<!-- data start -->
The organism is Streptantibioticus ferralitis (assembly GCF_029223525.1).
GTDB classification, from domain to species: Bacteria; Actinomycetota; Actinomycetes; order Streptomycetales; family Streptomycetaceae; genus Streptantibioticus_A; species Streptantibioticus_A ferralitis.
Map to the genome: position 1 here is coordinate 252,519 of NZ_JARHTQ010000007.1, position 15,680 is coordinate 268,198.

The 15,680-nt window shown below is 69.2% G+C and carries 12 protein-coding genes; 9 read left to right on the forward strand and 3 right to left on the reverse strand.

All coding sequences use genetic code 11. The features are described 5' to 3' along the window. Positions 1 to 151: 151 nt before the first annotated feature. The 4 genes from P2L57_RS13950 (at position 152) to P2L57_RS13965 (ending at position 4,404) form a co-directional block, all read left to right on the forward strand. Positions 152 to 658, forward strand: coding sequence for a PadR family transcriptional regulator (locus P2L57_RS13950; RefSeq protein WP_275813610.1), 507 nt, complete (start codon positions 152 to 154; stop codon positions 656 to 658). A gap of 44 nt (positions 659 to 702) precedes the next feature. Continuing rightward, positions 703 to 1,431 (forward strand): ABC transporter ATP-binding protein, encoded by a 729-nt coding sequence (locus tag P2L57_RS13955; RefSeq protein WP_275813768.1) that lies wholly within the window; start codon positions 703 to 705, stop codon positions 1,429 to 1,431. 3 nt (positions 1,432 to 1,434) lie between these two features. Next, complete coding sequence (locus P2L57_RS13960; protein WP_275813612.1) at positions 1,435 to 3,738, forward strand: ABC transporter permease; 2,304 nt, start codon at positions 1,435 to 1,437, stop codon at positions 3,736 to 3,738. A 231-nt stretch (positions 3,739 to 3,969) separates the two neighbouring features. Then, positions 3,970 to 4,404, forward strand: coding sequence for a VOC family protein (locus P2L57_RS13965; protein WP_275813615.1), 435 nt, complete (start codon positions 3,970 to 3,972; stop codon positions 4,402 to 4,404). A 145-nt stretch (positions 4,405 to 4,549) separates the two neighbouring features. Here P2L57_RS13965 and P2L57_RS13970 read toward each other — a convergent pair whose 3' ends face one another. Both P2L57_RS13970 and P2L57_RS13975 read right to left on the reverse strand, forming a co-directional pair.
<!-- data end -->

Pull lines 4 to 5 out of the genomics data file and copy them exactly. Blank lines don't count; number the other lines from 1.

The 15,680-nt window shown below is 69.2% G+C and carries 12 protein-coding genes; 9 read left to right on the forward strand and 3 right to left on the reverse strand.

All coding sequences use genetic code 11. The features are described 5' to 3' along the window. Positions 1 to 151: 151 nt before the first annotated feature. The 4 genes from P2L57_RS13950 (at position 152) to P2L57_RS13965 (ending at position 4,404) form a co-directional block, all read left to right on the forward strand. Positions 152 to 658, forward strand: coding sequence for a PadR family transcriptional regulator (locus P2L57_RS13950; RefSeq protein WP_275813610.1), 507 nt, complete (start codon positions 152 to 154; stop codon positions 656 to 658). A gap of 44 nt (positions 659 to 702) precedes the next feature. Continuing rightward, positions 703 to 1,431 (forward strand): ABC transporter ATP-binding protein, encoded by a 729-nt coding sequence (locus tag P2L57_RS13955; RefSeq protein WP_275813768.1) that lies wholly within the window; start codon positions 703 to 705, stop codon positions 1,429 to 1,431. 3 nt (positions 1,432 to 1,434) lie between these two features. Next, complete coding sequence (locus P2L57_RS13960; protein WP_275813612.1) at positions 1,435 to 3,738, forward strand: ABC transporter permease; 2,304 nt, start codon at positions 1,435 to 1,437, stop codon at positions 3,736 to 3,738. A 231-nt stretch (positions 3,739 to 3,969) separates the two neighbouring features. Then, positions 3,970 to 4,404, forward strand: coding sequence for a VOC family protein (locus P2L57_RS13965; protein WP_275813615.1), 435 nt, complete (start codon positions 3,970 to 3,972; stop codon positions 4,402 to 4,404). A 145-nt stretch (positions 4,405 to 4,549) separates the two neighbouring features. Here P2L57_RS13965 and P2L57_RS13970 read toward each other — a convergent pair whose 3' ends face one another. Both P2L57_RS13970 and P2L57_RS13975 read right to left on the reverse strand, forming a co-directional pair.